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Things to Think About Before Repatriation

Things to Think About Before Repatriation

26_ComingHome02Expat life changes you, there’s no doubt about that. While most expats believe this is for the better, it can make repatriation difficult.

Have you prepared yourself for going home?

Though it’s easy to kid yourself that a year or two experiencing another culture will have no effect on the ‘real life’ you’ll one day return to, many expats are faced with a rude awakening when the time to repatriate rolls around.

Some of the challenges repatriation presents are the same as those you will have faced at the start of your expat life. Here, the expat health insurance experts at Medibroker International share their tips on things to consider before moving back to Blighty.

Money

Firstly, you should research whether the cost of living has changed in your home country to avoid any nasty shocks and help with budget planning.

While you have been living away from your home country you may have become a non-resident for taxation purposes. When you repatriate you will need to re-register with the relevant taxation body.

Your retirement planning and pension arrangements could be affected too, so you’ll need to think about whether you need to make new arrangements back home.

If you closed your bank account in your home country, you may no longer have a credit history – so it may be worth keeping an offshore account open until you arrange a new account back home.

If you’ve been earning in a different currency from your home currency, and you’re planning to repatriate some or all of your earnings, you may not be aware of the foreign exchange solutions available to you, so you should also research these.

Accommodation

If you’ve been out of your home country for a long period of time, it may be difficult to get references and credit history. Make sure you have things like a proof of former addresses for your future landlord or mortgage agent. You may need family to sponsor you as a guarantor to start you off.

Reverse Culture Shock

You may find you’ve adopted habits and traits that help you integrate with the local community in your expat destination that make you stick out like a sore thumb upon return.

Similarly, your concept and memories of ‘home’ may have become outdated. Which leads us on to…

Social Life

Many expats return home expecting to slip gracefully into their old life. What may come as a shock to you is that things, and people change. Things ‘back home’ don’t crystallise while you’re living the expat dream – people move, have kids or change jobs. New friendships are made, existing ones are broken and your old friends might not really want to hear all those stories you’ve been saving. They can’t relate, and you can start to feel isolated.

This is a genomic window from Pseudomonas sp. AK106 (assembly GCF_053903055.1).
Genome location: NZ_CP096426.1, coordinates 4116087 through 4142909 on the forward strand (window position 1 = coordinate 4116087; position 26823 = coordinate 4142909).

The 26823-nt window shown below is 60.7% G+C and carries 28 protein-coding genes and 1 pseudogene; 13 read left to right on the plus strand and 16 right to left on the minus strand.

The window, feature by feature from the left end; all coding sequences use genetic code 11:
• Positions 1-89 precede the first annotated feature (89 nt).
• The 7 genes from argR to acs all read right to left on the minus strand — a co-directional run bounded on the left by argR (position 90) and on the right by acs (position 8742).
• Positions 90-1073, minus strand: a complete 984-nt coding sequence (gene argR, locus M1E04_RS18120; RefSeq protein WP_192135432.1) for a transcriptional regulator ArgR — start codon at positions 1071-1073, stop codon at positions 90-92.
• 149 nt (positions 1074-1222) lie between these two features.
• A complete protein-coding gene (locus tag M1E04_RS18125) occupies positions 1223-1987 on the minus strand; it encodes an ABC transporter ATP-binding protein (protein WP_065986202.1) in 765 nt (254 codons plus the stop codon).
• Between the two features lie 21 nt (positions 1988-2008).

It’s common for old friends to want you to remain the person you were before repatriation, and you may even encounter smugness that you’ve come back. Remember that you haven’t failed by returning from your overseas adventure.

Schools

Remember the hassle of finding an international or suitable local school for your kids during your expatriation? Learn from your own mistakes – make sure your children are on the waiting list for your preferred school.

It’s also wise to get your children’s records from their school in the host country and be sensitive when the time comes for them to say goodbye to school pals.

Is This What You Want?

There’s a difference between leaving your expat country on good terms, feeling satisfied with what you’ve achieved during your time there, and running away because you haven’t given your new country a real chance. It takes time to settle into a new life abroad and more time after that to accept that bills need to be paid and laundry must be done wherever you live in the world. Whatever reason you’re repatriating, ask yourself “Is now the right time to leave?” Have you gotten everything you can out of the expat experience?

Healthcare

You will need to re-register with a GP and a dentist in the UK, though your eligibility may have changed. The NHS’ recent crackdown on ‘health tourists’ coming to the UK to receive free healthcare means that unfortunately, expats like yourself may no longer be entitled to treatment on the NHS. Find out how this affects you and budget for potential costs.

Tip for Successful Repatriation

Pretend you’re preparing for another global assignment. Make it exciting!

Do all those things in your expat country that you’ve always wanted to do before you leave.

Goodbyes are never easy, but make solid plans to meet up with your expat friends again.

Try to remember that just as you have grown, so have those you left behind.

Take delight in the little things, like that first sip of your favourite coffee that you missed while abroad.

Be a tourist in your home country. This will help you appreciate it and make you realise there are still new experiences to be had.

Medibroker International provide free, impartial advice on international medical insurance plans which can be tailored to expats’ needs.

  • mary-anne

    I have returned to the UK and my biggest problem is with the IRS. I left in Nov 2014 and therefore completed and submitted a 1040NR in Feb 2015 for the tax year 2014. If I had submitted a Form 1040 married filing jointly return (as per previous years), I would have been entitled to a tax refund of $544 but it seems that submitting a 1040NR means that you calculate your tax as a single person and my liability increases to $6,300 .How can I avoid this liability?

  • Jeremy Toldo

    What does one do when one has become stranded and penniless with no money to return to the UK?